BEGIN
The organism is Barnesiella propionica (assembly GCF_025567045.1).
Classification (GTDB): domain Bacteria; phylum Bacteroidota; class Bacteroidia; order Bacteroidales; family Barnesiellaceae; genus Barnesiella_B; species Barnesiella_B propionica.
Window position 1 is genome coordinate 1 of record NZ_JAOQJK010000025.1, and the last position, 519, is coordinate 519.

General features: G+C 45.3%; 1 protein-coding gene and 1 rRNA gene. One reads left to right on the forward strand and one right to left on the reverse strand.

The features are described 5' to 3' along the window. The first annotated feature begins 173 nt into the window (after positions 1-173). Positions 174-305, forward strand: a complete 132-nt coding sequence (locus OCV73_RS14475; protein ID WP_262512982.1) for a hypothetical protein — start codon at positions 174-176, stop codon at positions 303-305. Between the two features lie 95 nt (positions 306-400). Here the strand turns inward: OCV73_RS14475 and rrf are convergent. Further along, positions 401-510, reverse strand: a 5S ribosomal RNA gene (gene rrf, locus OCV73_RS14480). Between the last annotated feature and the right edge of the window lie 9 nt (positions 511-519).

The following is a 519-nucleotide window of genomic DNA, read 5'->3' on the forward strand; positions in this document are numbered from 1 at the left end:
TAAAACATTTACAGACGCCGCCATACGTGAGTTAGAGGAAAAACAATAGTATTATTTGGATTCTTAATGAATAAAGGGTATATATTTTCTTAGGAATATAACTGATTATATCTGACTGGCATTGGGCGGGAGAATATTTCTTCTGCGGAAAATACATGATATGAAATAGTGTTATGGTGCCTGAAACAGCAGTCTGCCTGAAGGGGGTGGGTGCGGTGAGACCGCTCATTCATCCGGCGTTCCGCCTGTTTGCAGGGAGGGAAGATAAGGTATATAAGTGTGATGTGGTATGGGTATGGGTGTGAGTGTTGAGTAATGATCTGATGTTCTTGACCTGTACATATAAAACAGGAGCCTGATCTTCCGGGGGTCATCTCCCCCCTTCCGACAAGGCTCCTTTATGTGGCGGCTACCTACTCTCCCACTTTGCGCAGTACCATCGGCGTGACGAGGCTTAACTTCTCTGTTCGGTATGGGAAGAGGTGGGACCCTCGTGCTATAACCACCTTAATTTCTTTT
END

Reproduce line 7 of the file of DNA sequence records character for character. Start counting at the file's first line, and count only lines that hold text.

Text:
TAAAACATTTACAGACGCCGCCATACGTGAGTTAGAGGAAAAACAATAGTATTATTTGGATTCTTAATGAATAAAGGGTATATATTTTCTTAGGAATATAACTGATTATATCTGACTGGCATTGGGCGGGAGAATATTTCTTCTGCGGAAAATACATGATATGAAATAGTGTTATGGTGCCTGAAACAGCAGTCTGCCTGAAGGGGGTGGGTGCGGTGAGACCGCTCATTCATCCGGCGTTCCGCCTGTTTGCAGGGAGGGAAGATAAGGTATATAAGTGTGATGTGGTATGGGTATGGGTGTGAGTGTTGAGTAATGATCTGATGTTCTTGACCTGTACATATAAAACAGGAGCCTGATCTTCCGGGGGTCATCTCCCCCCTTCCGACAAGGCTCCTTTATGTGGCGGCTACCTACTCTCCCACTTTGCGCAGTACCATCGGCGTGACGAGGCTTAACTTCTCTGTTCGGTATGGGAAGAGGTGGGACCCTCGTGCTATAACCACCTTAATTTCTTTT